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Korean J Intern Med > Volume 34(3); 2019 > Article
Hong, Kim, Park, Hwang, Jung, and Jang: Efficacy and predictors of response to inhaled corticosteroid treatment for chronic cough

Abstract

Background/Aims

Inhaled corticosteroids (ICS) are a treatment of choice for eosinophilic airway diseases, but their efficacy for other causes of chronic cough is controversial.

Methods

We conducted a prospective observational study to determine the ICS efficacy and clinical predictors of response to ICS in patients with upper airway cough syndrome (UACS) or unexplained chronic cough (UCC). Sixty-eight patients with UACS and 33 patients with UCC (duration of cough ≥ 8 weeks) were treated with ICS: 250 µg of fluticasone propionate or 400 µg of budesonide twice a day at physician’s discretion. They were followed after 2 weeks to assess persistent cough which was measured as 0% to 100% compared with baseline cough frequency.

Results

The median grade of persistent cough after 2-week ICS treatment was 40% (interquartile range [IQR], 10 to 70) in UACS and was 50% (IQR, 20 to 70) in UCC. The only adverse event was infrequent, mild hoarse voice (five UACS and one UCC). Long duration of cough (≥ 52 weeks) and cough not aggravated by cold air exposure were predictors of a poorer response to short course ICS treatment (logistic regression analysis, p = 0.018 and p = 0.031, respectively). However, prolonged treatment with ICS more than 2 weeks was more effective in patients with long cough duration (≥ 52 weeks).

Conclusions

Short course ICS treatment has modest efficacy on UACS and UCC without significant adverse events. Duration of cough and cough triggered by cold air exposure were the clinical factors associated with ICS response. Extended treatment with ICS may be beneficial in patients with long duration of cough.

INTRODUCTION

Chronic cough lasting for more 8 weeks is a common presenting symptom in clinical practice [1]. Chronic cough has a reported prevalence between 14% and 23% [2]. Persistent cough is associated with impaired quality of life and greater medical care utilization [3,4]. Irwin et al. [5] reported that a cause for chronic cough could be diagnosed in up to 98% using an ‘anatomic diagnostic protocol.’ In patients with chronic cough with a normal chest radiograph, almost all identified causes are upper airway cough syndrome (UACS), gastroesophageal reflux disease (GERD), and cough variant asthma (CVA) [5,6].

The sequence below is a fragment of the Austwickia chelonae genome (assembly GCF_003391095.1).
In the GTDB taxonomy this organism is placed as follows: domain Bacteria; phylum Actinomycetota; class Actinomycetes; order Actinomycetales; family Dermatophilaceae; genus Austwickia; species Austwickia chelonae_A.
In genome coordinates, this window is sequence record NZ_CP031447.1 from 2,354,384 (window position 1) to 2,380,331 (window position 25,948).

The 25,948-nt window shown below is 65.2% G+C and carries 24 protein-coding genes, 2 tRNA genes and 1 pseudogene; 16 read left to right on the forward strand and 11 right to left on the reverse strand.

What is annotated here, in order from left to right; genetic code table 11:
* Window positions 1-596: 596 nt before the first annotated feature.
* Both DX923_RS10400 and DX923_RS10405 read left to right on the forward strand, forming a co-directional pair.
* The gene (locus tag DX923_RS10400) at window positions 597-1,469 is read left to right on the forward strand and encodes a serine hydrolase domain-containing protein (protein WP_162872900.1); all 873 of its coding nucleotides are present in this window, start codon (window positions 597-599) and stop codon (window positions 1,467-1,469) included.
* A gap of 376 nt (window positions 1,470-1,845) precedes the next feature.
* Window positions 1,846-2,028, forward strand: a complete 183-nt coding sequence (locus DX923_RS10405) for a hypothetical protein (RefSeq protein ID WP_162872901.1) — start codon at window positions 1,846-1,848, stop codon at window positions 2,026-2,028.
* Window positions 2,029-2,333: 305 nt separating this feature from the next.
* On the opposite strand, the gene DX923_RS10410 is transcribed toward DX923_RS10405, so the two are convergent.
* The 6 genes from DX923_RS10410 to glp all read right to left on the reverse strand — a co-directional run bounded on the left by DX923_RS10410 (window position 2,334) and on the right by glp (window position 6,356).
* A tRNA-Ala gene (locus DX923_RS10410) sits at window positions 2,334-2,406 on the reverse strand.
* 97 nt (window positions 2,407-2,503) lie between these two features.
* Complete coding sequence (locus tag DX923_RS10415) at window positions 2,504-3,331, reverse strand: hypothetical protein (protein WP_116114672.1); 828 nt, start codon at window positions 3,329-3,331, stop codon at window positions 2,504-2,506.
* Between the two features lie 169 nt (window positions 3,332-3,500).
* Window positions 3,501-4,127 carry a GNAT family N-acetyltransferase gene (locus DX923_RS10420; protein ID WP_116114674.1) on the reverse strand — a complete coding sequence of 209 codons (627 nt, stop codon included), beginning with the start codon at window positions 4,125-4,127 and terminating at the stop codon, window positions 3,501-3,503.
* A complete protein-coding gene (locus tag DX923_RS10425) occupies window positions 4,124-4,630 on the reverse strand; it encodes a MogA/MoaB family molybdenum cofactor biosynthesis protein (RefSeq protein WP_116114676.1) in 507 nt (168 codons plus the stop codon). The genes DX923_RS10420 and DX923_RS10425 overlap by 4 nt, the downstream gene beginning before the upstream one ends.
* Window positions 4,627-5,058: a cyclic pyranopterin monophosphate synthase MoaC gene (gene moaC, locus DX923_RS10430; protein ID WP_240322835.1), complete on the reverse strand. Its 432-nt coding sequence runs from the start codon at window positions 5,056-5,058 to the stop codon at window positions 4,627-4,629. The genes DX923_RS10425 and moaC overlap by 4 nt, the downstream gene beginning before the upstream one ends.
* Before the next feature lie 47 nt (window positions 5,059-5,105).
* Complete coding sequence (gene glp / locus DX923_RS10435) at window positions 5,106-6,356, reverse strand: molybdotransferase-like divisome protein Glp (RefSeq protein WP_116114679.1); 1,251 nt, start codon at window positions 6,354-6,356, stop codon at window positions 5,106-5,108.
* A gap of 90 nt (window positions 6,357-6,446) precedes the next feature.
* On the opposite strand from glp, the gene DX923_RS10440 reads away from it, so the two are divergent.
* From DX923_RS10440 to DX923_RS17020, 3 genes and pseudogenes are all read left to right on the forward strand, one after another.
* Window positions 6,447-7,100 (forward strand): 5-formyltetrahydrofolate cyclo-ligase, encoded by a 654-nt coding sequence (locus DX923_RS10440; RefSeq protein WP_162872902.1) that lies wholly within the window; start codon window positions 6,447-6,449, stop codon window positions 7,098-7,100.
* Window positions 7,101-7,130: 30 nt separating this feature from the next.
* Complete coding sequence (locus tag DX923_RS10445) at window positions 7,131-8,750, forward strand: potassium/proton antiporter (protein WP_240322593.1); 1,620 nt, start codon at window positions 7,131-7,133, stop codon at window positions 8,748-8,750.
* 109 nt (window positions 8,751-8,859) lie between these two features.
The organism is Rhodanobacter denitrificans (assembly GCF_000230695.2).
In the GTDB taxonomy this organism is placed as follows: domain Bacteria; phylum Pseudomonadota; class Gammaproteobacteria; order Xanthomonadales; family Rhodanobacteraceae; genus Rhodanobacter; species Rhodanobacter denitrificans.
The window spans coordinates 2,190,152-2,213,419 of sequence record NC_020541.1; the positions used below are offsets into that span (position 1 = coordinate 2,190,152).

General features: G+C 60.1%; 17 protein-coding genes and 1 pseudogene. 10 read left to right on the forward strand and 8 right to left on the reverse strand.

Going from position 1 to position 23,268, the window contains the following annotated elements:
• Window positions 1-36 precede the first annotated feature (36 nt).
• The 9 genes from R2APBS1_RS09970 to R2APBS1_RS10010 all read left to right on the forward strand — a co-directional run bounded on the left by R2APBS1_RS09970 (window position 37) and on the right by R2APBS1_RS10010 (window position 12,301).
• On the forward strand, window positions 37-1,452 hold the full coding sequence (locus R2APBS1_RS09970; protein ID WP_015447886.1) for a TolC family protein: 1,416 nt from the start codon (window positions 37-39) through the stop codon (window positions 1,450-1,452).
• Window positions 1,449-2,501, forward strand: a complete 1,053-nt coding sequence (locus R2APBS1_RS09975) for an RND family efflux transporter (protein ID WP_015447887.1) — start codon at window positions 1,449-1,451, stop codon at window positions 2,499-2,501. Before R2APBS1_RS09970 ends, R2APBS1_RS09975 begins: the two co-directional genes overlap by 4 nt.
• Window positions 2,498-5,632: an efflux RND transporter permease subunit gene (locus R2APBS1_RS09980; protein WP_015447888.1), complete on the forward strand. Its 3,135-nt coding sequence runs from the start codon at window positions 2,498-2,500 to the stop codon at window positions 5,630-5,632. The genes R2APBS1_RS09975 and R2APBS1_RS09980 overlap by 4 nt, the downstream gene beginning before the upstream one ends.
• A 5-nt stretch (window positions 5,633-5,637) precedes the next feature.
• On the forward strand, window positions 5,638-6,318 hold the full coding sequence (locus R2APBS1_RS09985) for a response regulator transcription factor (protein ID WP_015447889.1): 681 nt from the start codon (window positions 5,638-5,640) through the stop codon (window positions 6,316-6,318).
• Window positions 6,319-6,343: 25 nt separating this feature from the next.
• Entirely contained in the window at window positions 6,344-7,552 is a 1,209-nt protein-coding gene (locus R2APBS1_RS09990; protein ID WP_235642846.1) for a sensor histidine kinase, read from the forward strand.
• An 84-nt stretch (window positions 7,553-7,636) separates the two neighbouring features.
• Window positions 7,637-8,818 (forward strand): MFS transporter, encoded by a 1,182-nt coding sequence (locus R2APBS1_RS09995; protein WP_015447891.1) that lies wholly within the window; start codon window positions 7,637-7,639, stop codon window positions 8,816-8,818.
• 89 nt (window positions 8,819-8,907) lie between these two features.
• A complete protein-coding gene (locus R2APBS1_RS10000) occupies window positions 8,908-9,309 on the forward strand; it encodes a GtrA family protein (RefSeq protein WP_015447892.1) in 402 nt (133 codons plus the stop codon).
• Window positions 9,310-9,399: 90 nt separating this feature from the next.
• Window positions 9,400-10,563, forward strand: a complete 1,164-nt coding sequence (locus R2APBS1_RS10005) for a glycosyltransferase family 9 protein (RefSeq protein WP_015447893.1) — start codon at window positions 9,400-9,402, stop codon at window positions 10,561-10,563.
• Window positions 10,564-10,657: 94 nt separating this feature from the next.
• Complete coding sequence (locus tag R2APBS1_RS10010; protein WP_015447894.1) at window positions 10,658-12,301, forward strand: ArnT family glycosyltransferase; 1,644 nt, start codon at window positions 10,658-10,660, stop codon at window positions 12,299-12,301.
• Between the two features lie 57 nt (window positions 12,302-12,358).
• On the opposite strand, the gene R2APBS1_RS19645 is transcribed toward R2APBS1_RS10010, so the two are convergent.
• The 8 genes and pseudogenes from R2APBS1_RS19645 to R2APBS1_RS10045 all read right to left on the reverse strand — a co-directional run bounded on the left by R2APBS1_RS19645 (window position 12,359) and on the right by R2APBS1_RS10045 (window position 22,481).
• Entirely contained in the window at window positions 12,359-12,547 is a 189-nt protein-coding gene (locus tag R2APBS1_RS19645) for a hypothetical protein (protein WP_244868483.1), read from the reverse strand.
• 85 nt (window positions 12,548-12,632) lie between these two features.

The diagnostic trial approach identifies the cough etiology by confirming that the cough responds to a trial of therapy that is specific for the suspected cause [7]. McGarvey et al. [6] showed that resolution of symptoms occurs after diagnosis-specific treatment that includes inhaled corticosteroids (ICS) for CVA, antihistamine/decongestant for UACS and proton pump inhibitor for GERD.
However, several studies reported a high prevalence of unexplained chronic cough (UCC) that persists despite appropriate investigation and treatment [8,9]. In addition, some studies showed that the response to treatment trials provides little information about the etiology of the cough [10]. A systematic review reported that the effect of proton pump inhibitor on cough associated with GERD is less universal than suggested in consensus guidelines [10]. Tanaka et al. [11] reported that loratadine (H1 antihistamine) reduced the number of coughs both in patients with UCC and in patients with nasal disease. Contrary to common belief [12], studies report that ICS reduces non-asthmatic chronic cough [13,14]. It is hypothesized that epithelial damage due to airway inflammation in non-asthmatic chronic cough could lead to heightened cough-reflex sensitivity [15,16]. This pathophysiological mechanism may explain the effects of ICS. However, clinical evidence to support the use of ICS for non-asthmatic chronic cough is insufficient. Moreover, corticosteroid responsive factors the optimal duration or doses of ICS treatment for patients with chronic cough remain to be determined.